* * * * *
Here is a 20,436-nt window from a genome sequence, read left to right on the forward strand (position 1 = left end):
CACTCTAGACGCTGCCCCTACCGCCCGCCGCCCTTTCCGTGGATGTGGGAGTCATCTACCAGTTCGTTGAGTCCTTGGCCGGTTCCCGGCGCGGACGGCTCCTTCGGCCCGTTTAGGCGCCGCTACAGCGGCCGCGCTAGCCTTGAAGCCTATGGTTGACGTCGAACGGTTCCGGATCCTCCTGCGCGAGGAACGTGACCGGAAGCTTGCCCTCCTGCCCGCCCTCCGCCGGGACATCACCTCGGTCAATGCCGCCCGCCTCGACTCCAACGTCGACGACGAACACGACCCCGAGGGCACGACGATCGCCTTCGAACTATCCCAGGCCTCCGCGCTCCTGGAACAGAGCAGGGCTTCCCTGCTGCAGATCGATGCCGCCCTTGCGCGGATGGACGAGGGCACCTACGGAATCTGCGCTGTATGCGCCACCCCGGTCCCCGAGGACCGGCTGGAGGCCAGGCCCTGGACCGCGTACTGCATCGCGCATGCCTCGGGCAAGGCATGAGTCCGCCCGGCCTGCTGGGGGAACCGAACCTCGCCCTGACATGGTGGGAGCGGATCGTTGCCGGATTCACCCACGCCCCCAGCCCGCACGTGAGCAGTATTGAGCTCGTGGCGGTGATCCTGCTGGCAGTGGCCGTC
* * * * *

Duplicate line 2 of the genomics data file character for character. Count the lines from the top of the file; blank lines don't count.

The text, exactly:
CACTCTAGACGCTGCCCCTACCGCCCGCCGCCCTTTCCGTGGATGTGGGAGTCATCTACCAGTTCGTTGAGTCCTTGGCCGGTTCCCGGCGCGGACGGCTCCTTCGGCCCGTTTAGGCGCCGCTACAGCGGCCGCGCTAGCCTTGAAGCCTATGGTTGACGTCGAACGGTTCCGGATCCTCCTGCGCGAGGAACGTGACCGGAAGCTTGCCCTCCTGCCCGCCCTCCGCCGGGACATCACCTCGGTCAATGCCGCCCGCCTCGACTCCAACGTCGACGACGAACACGACCCCGAGGGCACGACGATCGCCTTCGAACTATCCCAGGCCTCCGCGCTCCTGGAACAGAGCAGGGCTTCCCTGCTGCAGATCGATGCCGCCCTTGCGCGGATGGACGAGGGCACCTACGGAATCTGCGCTGTATGCGCCACCCCGGTCCCCGAGGACCGGCTGGAGGCCAGGCCCTGGACCGCGTACTGCATCGCGCATGCCTCGGGCAAGGCATGAGTCCGCCCGGCCTGCTGGGGGAACCGAACCTCGCCCTGACATGGTGGGAGCGGATCGTTGCCGGATTCACCCACGCCCCCAGCCCGCACGTGAGCAGTATTGAGCTCGTGGCGGTGATCCTGCTGGCAGTGGCCGTC